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If I understand correctly:

  1. The resistance of some circuit components (like diodes) depends on the voltage across them.
  2. When two components are connected in series: \$\frac{V1}{V2} = \frac{R1}{R2}\$

In order to calculate the voltage across such a component I need to know its resistance, but in order to know that I need to know the voltage across it. Sounds like the chicken and the egg. Did I understand something incorrectly?

schematic

simulate this circuit – Schematic created using CircuitLab

Any help would be really welcome, because this question is not letting me sleep.

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    \$\begingroup\$ You have discovered non-linear circuits, many of the problem solving methods you learned for linear circuits won't work. However, there are many methods to solve non-linear problems. If you give a specific example, someone will help. \$\endgroup\$
    – Mattman944
    Commented Mar 5, 2023 at 18:52
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    \$\begingroup\$ There is no chicken and egg problem here, but since the diode is nonlinear the simple approach you might take for a resistor will not work. A common approach is to solve the problem iteratively: start with a reasonable guess for the diode, solve for the resistor, then use the value for the resistor to update the diode, etc until you get close enough to the exact solution. \$\endgroup\$ Commented Mar 5, 2023 at 18:52
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    \$\begingroup\$ V1/V2 = R1/R2 is a formula for resistors. \$\endgroup\$ Commented Mar 6, 2023 at 12:16
  • \$\begingroup\$ Wait until you discover en.wikipedia.org/wiki/Metastability_(electronics) 😱 \$\endgroup\$ Commented Mar 7, 2023 at 6:19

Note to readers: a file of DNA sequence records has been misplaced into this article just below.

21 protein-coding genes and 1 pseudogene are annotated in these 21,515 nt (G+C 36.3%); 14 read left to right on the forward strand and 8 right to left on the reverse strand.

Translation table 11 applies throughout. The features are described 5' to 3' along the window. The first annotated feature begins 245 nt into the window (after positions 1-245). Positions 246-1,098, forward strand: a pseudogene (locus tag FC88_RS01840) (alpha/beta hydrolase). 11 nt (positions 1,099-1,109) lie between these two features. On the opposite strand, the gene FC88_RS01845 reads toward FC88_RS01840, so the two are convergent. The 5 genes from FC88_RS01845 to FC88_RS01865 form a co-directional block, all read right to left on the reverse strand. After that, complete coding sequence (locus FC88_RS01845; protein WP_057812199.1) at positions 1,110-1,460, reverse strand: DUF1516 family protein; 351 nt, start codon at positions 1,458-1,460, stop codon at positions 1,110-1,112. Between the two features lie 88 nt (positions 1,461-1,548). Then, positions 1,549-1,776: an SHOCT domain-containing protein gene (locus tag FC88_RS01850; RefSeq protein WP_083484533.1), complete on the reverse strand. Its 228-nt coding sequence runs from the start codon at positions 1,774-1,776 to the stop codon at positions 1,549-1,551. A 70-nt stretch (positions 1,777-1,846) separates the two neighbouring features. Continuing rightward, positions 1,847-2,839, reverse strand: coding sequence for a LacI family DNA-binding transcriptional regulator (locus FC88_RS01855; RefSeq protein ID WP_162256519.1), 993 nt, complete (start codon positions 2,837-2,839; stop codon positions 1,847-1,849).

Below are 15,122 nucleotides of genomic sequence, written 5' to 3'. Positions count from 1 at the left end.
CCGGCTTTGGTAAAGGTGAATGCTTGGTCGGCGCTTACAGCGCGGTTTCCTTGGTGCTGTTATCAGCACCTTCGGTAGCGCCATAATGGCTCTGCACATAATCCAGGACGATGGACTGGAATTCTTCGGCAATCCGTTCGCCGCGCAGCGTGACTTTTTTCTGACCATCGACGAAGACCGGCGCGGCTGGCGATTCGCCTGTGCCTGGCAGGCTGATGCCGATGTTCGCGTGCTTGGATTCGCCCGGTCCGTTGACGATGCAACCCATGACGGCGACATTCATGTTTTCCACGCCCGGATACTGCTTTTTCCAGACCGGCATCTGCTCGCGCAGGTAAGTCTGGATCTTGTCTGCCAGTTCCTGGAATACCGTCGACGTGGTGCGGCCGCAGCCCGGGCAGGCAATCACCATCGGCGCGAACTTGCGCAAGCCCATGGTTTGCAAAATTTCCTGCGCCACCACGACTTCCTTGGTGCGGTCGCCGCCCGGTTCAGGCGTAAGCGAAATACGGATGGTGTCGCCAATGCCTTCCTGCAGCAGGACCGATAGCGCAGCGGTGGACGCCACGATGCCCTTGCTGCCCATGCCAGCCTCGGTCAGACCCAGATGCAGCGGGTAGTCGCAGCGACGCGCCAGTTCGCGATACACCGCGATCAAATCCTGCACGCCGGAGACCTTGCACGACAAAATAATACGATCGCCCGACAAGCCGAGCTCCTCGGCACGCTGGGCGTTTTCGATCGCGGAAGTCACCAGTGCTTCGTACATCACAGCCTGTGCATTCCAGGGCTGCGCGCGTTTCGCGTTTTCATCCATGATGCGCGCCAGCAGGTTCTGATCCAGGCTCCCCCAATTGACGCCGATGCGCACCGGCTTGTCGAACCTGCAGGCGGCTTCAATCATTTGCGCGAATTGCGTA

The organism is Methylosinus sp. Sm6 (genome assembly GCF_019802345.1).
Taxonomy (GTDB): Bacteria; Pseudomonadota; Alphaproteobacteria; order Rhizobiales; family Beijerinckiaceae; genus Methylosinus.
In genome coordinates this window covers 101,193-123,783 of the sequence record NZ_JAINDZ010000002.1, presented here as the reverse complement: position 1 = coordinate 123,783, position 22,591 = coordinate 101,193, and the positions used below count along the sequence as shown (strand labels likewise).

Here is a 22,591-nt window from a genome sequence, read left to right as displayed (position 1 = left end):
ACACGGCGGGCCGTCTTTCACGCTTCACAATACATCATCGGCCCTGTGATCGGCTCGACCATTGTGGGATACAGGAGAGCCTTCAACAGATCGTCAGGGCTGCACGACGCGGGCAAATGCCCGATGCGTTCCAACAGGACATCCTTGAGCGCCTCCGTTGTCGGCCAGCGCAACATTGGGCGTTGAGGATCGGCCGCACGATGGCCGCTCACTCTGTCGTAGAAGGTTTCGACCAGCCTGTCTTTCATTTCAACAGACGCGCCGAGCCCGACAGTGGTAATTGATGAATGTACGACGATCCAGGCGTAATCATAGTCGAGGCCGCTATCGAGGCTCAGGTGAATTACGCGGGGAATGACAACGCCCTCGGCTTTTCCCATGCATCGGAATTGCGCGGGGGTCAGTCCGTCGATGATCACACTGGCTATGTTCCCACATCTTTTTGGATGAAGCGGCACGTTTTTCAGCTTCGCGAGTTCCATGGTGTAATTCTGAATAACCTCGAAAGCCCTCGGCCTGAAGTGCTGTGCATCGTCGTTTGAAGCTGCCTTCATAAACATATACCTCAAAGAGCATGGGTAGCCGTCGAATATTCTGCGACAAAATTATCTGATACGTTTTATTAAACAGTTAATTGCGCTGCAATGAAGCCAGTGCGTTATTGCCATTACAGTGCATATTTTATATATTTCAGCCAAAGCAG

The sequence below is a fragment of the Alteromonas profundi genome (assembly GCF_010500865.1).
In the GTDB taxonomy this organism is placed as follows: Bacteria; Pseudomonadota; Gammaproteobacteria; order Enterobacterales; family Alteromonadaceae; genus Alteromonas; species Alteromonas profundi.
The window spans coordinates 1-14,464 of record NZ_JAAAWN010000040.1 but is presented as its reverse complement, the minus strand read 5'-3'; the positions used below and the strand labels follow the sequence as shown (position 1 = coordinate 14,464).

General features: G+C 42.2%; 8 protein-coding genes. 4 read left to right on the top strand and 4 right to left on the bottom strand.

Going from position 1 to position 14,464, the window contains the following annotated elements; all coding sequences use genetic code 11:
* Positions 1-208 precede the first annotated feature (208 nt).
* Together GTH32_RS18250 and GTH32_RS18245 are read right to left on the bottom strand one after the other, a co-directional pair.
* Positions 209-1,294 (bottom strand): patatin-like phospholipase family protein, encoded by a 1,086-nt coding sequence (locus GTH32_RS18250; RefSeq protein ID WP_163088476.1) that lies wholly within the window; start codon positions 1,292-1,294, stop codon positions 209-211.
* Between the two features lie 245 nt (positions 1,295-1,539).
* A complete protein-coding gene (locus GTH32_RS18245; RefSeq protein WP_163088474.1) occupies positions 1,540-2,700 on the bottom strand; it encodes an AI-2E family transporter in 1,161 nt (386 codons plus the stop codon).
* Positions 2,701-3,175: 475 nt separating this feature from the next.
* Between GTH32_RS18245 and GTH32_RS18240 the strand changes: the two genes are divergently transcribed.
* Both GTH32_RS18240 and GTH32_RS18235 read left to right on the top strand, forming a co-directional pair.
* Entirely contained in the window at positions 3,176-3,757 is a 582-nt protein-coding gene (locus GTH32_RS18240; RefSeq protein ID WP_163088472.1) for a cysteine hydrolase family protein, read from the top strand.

5 Answers 5

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Components that are time-invariant but not necessarily linear are characterized by an I-V curve, that is a graph that shows how much current they will pass for a given voltage (or vice versa). An ideal resistor has an I-V curve that's a straight line through the origin, so V/I = dV/dI = R everywhere, and we can call R "the resistance". For everything else, there is no "the resistance", but we can learn things from the I-V curve. For the kinds of components where it makes sense, you will probably be able to find the curve in a datasheet.

For your example of an LED in series with a resistor, there are a couple things we can do.

For a resistor of known value, we can take the I-V curves for the LED and the resistor, and "add them horizontally" (that is, plot a new point at the sum of the V values for each I, since they're in series; if they were in parallel we would add "vertically" by summing the Is for each V). Then we could find where that new curve crossed 3V to get the current through the whole circuit, and then get the voltage dropped by the LED and the resistor individually by looking at their I-V curves.

The "load line" method in Mattman944's answer is basically just a nomogram that simplifies this technique for the case of a single series resistor by plotting things differently so that a single intersection point gives you the answer directly (which is very nice for calculating on paper), but the basic principle is more general.

But I see that "R1 = ?Ω" in your schematic, which indicates that maybe the question is more like "I want to pass 30mA through this LED; what value should I choose for the series resistor?" In that case, you look at the I-V curve for your LED and you find that it drops (for example) 1.8V at 30mA; since your supply is 3V, the resistor must be dropping 1.2V, and you can easily figure that its value must be 40 ohms.

But then you might wonder: "how does my LED intensity change with supply voltage variation?" Now that you have your 40Ω value, you can go back to step 1 and make yourself an I-V curve for the series circuit, plot it for voltages of interest, and find out exactly how things will behave. At no point is it really useful to calculate "the resistance of the LED".

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Here are some methods to solve a problem like this. But first, you need more information for it to be solveable. Sometimes you know the resistor value and want to know the current. Other times you want to know what resitor value will give you the current you want.

Methods:

  1. Trial and error. Guess an answer, adjust until it fits.
  2. Load Line.

enter image description here https://en.wikipedia.org/wiki/Load_line_(electronics)